Business Strategy: Is Yours the Right One?

July 02, 2009 - by: Dan Oswald 0 COMMENTS

I’ve been thinking and reading a lot about strategic planning lately. I guess when all hell is breaking loose, as it has been for many businesses of late, it becomes real easy to question the strategic direction of the company. When sales are falling or profits are eroding, when new ventures are struggling to gain traction or long-term successes are beginning to wane, one begins to question the strategic direction of the business. It’s probably second nature.

Reviewing your company’s strategic direction is never a bad thing. It never hurts to reconsider past assumptions or decisions to make sure that they’ve had the desired effect on the business. But a few words of caution if you’re considering reevaluating your business’ strategic plan: read more…

Top CEOs Show Some Reason for Optimism

June 26, 2009 - by: Dan Oswald 0 COMMENTS

On June 23, the Business Roundtable released its Second Quarter 2009 CEO Economic Outlook Survey and there is reason for some optimism. While it’s not all blue skies and sunshine, it does appear that the storm clouds may be clearing. Good news is rare these days so I thought the survey was worthy of some attention.

First a little about the Business Roundtable and the survey. The Business Roundtable is an association of CEOs of leading corporations, representing a combined workforce of nearly 10 million employees and more than $5 trillion in annual revenues. The CEO Economic Outlook Survey, conducted quarterly since the fourth quarter of 2002, provides a glimpse into the economic outlook of the member companies.

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Short-Term Gain for Long-Term Pain?

June 19, 2009 - by: Dan Oswald 0 COMMENTS

There has always been a lot of focus on quarterly earning reports, but given the current economic environment, this corporate ritual has come under even greater scrutiny. Everyone is trying to read the crystal ball and figure out what every little detail means. Sales are down 30% when compared to the same quarter but are 5% higher than analysts expected. Profits have plummeted 40%, but when compared to others in the industry, the company is holding up relatively well. What does it all mean?

This focus on quarter-by-quarter results seems wrong to me. Everyone is focused on the organization’s short-term performance instead of the long-term value. I understand that companies must do what is necessary to survive the current recession. But those companies that aren’t in jeopardy of extinction, yet sacrifice long-term goals in exchange for this quarter’s earnings, are making a huge mistake.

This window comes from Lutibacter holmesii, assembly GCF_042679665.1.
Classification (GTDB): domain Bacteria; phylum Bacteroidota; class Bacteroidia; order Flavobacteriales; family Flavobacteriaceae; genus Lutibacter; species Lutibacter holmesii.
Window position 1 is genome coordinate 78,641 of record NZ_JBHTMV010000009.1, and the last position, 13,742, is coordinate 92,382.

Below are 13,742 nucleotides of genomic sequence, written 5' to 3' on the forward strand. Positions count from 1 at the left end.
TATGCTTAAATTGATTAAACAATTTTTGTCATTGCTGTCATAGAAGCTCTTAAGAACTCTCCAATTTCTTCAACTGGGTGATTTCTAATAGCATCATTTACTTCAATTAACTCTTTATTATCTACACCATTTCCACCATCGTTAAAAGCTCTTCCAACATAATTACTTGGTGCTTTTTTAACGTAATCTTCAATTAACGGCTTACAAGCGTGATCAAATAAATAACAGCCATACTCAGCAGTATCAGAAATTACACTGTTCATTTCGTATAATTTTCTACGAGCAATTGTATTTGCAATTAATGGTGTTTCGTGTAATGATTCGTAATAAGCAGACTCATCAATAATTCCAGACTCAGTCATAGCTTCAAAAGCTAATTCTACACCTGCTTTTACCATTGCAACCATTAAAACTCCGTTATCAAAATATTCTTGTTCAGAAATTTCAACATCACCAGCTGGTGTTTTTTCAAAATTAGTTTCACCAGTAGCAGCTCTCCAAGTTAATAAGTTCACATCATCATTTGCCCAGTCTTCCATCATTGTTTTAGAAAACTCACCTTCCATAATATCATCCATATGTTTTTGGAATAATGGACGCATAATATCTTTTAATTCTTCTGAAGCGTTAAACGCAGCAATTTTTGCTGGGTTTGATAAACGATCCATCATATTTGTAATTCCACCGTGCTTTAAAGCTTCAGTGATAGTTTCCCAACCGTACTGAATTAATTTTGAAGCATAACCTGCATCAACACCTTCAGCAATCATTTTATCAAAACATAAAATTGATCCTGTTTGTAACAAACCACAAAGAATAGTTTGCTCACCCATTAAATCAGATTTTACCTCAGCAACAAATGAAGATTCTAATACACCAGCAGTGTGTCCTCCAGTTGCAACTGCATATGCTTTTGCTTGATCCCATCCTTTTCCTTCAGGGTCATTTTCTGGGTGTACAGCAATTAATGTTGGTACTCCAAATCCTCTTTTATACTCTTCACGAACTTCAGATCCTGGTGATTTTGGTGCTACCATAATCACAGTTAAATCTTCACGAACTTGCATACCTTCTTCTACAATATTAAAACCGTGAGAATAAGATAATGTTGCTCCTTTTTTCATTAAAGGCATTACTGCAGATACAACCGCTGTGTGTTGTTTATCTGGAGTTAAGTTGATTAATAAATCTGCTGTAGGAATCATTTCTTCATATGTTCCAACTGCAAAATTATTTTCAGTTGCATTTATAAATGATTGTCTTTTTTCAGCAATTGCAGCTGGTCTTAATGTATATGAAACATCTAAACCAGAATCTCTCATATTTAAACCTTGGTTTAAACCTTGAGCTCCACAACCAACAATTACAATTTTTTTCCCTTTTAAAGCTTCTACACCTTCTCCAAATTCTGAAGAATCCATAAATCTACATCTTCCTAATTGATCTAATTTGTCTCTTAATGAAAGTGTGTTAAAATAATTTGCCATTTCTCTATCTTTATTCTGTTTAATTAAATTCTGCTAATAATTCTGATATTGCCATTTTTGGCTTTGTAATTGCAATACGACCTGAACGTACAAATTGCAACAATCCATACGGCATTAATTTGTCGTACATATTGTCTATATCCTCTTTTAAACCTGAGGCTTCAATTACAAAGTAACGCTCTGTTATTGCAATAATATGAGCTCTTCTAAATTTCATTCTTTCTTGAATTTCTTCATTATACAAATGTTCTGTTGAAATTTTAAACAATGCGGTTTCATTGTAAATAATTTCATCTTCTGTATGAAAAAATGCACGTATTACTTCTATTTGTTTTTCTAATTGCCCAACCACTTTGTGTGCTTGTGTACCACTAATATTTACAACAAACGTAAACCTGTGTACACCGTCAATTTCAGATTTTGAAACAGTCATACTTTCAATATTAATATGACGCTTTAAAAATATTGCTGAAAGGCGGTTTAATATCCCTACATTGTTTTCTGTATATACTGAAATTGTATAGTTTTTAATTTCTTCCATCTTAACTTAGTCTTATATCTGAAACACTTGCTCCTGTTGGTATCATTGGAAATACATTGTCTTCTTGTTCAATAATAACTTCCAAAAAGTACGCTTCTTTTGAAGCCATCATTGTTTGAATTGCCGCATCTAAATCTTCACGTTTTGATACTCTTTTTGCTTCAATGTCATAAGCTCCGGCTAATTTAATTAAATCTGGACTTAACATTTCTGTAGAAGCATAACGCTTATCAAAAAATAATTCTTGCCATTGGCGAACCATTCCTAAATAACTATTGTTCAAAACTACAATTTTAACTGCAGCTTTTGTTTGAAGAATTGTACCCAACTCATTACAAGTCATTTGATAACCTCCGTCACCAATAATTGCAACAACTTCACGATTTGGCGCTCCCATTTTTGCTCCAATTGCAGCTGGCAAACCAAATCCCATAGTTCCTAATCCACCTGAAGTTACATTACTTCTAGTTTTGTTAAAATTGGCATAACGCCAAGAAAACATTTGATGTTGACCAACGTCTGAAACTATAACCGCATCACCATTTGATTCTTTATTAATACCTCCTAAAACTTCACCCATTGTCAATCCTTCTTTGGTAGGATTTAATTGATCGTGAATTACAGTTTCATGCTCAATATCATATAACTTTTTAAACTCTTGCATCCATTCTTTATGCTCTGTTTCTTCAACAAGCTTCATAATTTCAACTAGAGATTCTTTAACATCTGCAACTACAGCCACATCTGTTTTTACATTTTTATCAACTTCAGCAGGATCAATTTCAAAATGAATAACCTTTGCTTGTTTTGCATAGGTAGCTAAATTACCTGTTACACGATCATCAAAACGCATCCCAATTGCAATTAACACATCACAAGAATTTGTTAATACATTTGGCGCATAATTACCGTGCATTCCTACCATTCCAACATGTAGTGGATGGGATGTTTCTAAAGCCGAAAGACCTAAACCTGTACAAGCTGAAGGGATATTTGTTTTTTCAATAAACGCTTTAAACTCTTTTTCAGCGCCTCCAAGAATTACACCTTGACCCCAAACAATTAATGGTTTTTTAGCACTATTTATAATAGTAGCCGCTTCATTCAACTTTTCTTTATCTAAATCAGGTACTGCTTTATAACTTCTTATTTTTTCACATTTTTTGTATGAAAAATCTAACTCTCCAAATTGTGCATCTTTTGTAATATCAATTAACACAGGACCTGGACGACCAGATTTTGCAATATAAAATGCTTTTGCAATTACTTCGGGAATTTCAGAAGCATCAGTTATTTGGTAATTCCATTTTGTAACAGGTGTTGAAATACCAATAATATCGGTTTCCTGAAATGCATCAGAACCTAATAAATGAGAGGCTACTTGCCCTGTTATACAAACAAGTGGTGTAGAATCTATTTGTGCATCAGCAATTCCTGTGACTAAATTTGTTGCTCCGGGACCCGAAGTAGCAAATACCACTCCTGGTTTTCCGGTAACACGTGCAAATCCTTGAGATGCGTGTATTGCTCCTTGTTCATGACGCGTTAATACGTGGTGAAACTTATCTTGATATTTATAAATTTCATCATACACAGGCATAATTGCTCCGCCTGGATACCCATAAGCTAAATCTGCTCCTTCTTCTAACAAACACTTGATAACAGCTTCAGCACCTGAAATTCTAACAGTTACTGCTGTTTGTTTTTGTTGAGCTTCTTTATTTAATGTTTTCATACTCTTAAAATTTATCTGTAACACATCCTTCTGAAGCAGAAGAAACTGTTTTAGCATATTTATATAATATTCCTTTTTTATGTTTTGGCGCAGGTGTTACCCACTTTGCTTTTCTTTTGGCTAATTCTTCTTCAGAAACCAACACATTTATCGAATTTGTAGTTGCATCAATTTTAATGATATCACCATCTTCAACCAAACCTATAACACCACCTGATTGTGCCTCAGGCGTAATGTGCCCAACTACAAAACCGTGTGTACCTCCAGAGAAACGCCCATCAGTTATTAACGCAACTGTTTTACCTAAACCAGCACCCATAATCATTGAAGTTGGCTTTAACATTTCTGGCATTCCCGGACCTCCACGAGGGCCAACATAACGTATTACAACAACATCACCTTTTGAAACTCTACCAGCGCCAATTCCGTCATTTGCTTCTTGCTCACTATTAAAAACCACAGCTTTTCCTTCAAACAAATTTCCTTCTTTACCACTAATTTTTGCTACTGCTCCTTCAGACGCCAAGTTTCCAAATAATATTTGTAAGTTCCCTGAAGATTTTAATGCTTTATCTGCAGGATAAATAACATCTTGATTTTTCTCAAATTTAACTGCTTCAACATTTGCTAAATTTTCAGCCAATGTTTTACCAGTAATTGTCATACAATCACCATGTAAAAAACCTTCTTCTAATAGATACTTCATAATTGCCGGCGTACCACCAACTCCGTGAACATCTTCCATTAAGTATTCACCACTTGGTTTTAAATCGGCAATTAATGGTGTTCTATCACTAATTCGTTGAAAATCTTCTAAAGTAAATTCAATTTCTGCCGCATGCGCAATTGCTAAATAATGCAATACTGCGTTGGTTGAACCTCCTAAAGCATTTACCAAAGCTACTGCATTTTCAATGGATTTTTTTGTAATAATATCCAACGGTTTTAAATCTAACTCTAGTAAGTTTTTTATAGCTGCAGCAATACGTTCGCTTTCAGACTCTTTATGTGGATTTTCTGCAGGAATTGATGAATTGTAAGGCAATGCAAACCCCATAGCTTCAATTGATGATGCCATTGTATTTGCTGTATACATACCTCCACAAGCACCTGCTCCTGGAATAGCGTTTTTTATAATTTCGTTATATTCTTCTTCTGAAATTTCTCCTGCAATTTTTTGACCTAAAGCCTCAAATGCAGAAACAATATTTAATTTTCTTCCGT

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Protecting Your Greatest Assets During Tough Times

June 05, 2009 - by: Dan Oswald 0 COMMENTS

Yesterday I received an e-mail from an employee in our company that really got me thinking. Her e-mail was about one of the less talked about effects of tough economic times. Her note contemplated how layoffs, or even the hint of layoffs, can cause a company to lose the employees it most desperately wants to retain. Here’s an excerpt from her e-mail:

“My husband’s company is facing layoffs as well. As we talked about it last night, he went down a small list of people he would choose to cut if the opportunity presented itself. The problem is, he has workers who are invaluable. Some of them work very closely with competitors. He’s concerned that if cuts are made, his strong workers — the ones that pull the load of two men — will be recruited away or become nervous and jump ship, leaving him with not enough workers.”

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A New Era in Business?

May 22, 2009 - by: Dan Oswald 0 COMMENTS

Those who know me best would not consider me a sentimental person. In fact, my wife would probably laugh out loud if someone suggested that I was indeed sentimental. But with my oldest graduating from high school in a couple of days, it has caused me to think about what work life might be like for him four or five (hopefully four!!!!) years down the road.